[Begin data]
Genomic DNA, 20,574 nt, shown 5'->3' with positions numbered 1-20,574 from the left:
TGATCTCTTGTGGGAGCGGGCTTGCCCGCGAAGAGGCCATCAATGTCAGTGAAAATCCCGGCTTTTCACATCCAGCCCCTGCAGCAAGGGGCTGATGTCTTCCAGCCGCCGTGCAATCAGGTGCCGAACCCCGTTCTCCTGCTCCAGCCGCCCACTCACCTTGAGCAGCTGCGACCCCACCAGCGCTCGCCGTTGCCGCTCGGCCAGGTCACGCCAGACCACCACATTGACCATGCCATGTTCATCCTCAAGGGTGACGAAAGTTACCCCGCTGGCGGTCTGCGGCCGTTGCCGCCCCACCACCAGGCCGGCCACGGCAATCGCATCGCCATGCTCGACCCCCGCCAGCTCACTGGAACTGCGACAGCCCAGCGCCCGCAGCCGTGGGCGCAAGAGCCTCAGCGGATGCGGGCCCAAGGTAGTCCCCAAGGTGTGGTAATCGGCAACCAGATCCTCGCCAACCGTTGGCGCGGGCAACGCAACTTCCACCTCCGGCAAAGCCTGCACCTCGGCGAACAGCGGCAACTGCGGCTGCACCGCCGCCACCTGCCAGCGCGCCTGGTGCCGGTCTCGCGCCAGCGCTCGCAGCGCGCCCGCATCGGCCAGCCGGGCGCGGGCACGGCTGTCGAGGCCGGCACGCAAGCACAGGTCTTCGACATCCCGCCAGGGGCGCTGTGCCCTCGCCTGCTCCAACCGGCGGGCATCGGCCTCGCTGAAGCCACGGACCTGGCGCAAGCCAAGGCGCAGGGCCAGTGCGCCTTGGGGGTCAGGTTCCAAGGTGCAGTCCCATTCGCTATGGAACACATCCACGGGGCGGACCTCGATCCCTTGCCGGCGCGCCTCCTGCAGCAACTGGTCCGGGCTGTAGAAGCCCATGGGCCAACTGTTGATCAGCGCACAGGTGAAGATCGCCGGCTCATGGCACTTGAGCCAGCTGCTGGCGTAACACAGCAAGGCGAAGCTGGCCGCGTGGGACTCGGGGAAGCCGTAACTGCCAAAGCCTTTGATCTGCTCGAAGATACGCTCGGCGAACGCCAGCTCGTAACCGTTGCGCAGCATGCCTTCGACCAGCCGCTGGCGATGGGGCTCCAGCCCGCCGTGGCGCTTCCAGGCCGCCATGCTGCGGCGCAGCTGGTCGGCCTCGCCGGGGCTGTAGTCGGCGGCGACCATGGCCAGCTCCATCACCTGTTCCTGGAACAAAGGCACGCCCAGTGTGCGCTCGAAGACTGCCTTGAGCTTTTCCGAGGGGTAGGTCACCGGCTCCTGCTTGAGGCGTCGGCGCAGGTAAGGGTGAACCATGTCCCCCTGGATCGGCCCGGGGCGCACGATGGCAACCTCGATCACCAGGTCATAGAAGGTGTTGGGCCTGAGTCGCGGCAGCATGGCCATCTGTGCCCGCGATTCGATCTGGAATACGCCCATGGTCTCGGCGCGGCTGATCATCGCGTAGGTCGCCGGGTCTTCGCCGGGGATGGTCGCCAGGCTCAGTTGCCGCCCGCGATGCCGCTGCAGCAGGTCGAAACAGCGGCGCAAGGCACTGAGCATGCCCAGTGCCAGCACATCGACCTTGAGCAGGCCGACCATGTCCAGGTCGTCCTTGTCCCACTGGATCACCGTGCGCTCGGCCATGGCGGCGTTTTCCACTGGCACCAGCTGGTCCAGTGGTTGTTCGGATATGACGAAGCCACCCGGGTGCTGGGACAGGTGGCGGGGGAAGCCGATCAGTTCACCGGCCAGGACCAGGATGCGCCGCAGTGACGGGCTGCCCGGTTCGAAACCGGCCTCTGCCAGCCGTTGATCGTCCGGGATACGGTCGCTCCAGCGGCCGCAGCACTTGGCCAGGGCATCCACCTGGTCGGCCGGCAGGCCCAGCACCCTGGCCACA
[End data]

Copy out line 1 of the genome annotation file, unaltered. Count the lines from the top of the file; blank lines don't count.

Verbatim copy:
Genomic DNA, 20,574 nt, shown 5'->3' with positions numbered 1-20,574 from the left: